' or 1=1 --
This changes the original query to one that can match either the correct user name and password, or to test if 1=1. Because 1=1 will evaluate to true, the application accepts this as your login credentials and authenticates you. Even worse, assuming you're not attackers, once you're logged in, you now can see that you're the admin user. This is because the SQL query will look at each row, one by one, to see on which row the query returns true. Because you've tampered with it always to return true, MySQL will return the first row. Because the first user created is quite often the administrator or root user (Figure 1).
Not all applications are going to prove so easy to break into—particularly those that do not divulge as much information about the database and table structure in the error message. An auditing tool will let you iterate over a range of possible strings quickly. w3af, the Web Application Attack and Audit Framework, has a range of plugins to assist in scanning for and exploiting vulnerabilities, including SQL injection.
Launch the w3af GUI from the Applications→Samurai→Discovery menu. Enter the Web site URL you'd like to test in the Target: field, and then expand the options under discovery in the plugin box. Scroll down until you find the webSpider plugin, and check its box to enable it. In the pane to the right, the options for the webSpider plugin will be shown. Tick onlyForward, and select Save Configuration. Now, scroll back to the top of the plugins box, and expand Audit. Scroll down to sqli and check its box to enable it.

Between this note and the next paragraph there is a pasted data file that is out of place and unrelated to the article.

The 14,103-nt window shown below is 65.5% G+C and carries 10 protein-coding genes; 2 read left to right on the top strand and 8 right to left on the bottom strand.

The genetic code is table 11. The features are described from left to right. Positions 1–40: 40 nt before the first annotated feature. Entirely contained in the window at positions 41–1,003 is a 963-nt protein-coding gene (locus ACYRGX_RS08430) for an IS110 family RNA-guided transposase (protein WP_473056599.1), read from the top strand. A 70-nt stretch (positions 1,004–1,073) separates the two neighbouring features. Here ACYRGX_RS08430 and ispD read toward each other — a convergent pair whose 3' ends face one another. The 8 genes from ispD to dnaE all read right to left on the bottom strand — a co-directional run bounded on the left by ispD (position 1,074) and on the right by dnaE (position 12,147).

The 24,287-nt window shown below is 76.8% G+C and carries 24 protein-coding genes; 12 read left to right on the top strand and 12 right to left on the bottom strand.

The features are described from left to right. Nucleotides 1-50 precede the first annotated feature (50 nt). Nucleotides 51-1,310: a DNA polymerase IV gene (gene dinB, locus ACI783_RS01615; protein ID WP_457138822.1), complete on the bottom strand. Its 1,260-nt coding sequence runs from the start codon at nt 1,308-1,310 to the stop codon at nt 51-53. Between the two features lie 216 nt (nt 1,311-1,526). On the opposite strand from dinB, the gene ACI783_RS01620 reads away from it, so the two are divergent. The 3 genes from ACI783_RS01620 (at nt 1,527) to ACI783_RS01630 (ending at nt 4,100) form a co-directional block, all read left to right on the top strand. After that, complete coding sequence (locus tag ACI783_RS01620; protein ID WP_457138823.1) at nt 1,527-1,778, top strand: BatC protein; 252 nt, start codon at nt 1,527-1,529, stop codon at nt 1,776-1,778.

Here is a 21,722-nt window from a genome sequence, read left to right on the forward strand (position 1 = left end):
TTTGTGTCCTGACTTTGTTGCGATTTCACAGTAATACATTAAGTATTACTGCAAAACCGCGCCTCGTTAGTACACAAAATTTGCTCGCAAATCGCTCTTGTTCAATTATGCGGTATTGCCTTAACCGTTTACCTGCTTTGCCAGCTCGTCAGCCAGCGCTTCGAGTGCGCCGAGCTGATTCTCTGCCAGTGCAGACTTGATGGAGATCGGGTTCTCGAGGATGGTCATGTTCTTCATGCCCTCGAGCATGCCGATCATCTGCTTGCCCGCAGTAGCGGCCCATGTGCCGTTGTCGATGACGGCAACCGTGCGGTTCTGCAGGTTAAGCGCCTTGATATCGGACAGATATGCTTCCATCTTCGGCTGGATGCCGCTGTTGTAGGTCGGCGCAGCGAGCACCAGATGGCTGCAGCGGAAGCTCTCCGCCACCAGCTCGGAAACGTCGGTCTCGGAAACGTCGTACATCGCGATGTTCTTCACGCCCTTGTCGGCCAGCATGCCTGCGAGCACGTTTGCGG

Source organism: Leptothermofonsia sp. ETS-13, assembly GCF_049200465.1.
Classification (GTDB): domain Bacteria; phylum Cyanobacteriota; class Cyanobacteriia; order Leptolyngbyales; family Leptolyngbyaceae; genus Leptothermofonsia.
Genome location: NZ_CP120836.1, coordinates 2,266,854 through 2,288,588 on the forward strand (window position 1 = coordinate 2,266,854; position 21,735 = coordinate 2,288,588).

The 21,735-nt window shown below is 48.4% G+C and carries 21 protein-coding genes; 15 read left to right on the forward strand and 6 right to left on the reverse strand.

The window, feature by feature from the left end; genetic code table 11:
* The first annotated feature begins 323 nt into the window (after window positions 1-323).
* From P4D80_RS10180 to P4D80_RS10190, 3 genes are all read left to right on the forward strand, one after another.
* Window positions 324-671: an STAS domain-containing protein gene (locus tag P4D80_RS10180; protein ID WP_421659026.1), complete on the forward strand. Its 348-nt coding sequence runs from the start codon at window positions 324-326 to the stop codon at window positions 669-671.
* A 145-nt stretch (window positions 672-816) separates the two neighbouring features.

Once the scan is completed, you can look at the Results tab and see that w3af found seven separate places within the application that could be exploited by SQL injection (Figure 2).
Another tool included with Samurai that can discover SQL injection vulnerabilities is Grendel-Scan. Launch Grendel-Scan from the Applications→Samurai→Discovery menu. Under Base URLs, insert the URL of the Web application you would like to test and click Add. Untick Enable Internal Proxy. Let's use Grendel's Web spidering module instead. Under Scan Output, select a directory for Grendel-Scan to store its output report. This directory must not exist. The application will expect to create it. Select Start Scan from the Scan menu to start.
The scan will take some minutes to complete, depending on the size of the Web application. Once finished, navigate to the designated output directory to view the report. Here, report.html tells you that among other issues, a possible SQL injection vulnerability was found (Figure 3). The clean output of Grendel-Scan makes it a great tool to send attractive and easy-to-read vulnerability reports to upper management as part of a reporting requirement.
Practical Task Scheduling Deployment
July 20, 2016 12:00 pm CDT
One of the best things about the UNIX environment (aside from being stable and efficient) is the vast array of software tools available to help you do your job. Traditionally, a UNIX tool does only one thing, but does that one thing very well. For example, grep is very easy to use and can search vast amounts of data quickly. The find tool can find a particular file or files based on all kinds of criteria. It's pretty easy to string these tools together to build even more powerful tools, such as a tool that finds all of the .log files in the /home directory and searches each one for a particular entry. This erector-set mentality allows UNIX system administrators to seem to always have the right tool for the job.
Cron traditionally has been considered another such a tool for job scheduling, but is it enough? This webinar considers that very question. The first part builds on a previous Geek Guide, Beyond Cron, and briefly describes how to know when it might be time to consider upgrading your job scheduling infrastructure. The second part presents an actual planning and implementation framework.
Join Linux Journal's Mike Diehl and Pat Cameron of Help Systems.